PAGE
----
by Scott Westerfeld
Deryn and Alek, the two heroes of Scott Westerfeld's new young-adult steampunk adventure, Leviathan, try very hard to be seen as normal teenage boys. This isn't easy, because Deryn, who longs to fly for the British Army, is a young woman, and Alek is the son of the recently-assassinated Archduke Ferdinand, leader of the Austro-Hungarian Empire.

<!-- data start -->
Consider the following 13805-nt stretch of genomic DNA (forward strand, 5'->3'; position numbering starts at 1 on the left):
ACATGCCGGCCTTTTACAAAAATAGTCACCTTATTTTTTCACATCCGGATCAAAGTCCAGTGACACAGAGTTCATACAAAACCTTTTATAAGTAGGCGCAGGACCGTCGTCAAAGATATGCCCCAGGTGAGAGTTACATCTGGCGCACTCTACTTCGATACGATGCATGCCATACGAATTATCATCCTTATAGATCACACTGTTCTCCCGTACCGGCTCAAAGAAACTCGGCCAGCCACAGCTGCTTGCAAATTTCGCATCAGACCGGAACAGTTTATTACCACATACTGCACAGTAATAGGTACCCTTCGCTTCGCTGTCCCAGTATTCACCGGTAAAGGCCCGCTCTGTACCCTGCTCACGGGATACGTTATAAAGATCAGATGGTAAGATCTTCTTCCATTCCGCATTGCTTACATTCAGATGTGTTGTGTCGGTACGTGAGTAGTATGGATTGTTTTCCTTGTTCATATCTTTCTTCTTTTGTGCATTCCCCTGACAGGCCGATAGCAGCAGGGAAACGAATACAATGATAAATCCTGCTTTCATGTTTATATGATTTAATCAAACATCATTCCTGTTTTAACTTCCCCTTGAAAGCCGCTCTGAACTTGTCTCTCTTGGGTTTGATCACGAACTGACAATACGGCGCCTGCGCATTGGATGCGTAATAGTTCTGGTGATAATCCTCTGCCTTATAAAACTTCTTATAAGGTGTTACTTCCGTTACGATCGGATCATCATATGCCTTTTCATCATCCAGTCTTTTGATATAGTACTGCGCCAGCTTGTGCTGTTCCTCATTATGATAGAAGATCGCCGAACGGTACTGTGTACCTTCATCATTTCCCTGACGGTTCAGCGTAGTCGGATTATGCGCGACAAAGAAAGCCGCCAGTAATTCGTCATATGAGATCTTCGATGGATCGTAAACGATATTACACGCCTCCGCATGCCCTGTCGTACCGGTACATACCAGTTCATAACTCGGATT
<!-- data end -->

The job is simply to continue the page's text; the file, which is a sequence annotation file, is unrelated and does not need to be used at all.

I haven't read a lot of Steampunk--the basic idea is to splice technology from our present (or even future) onto the Victorian or Edwardian eras, and see what that very different culture would have done. In Leviathan's timeline, Darwin not only developed the Theory of Evolution, but also discovered DNA and learned how to manipulate it. So, while Austria's Imperial-Walker-style robots are fun, the real thrills come when you follow Deryn into the British Air Service, which uses Darwinist beasties of all shapes and sizes, whole engineered ecosystems in the sky. Westerfeld's details, both biological and mechanical, make this bizarre alternate history come alive, and Deryn and Alek are smart and lively characters. Though the ending sets you up for a sequel, it's also very satisfying on its own. Highly recommended.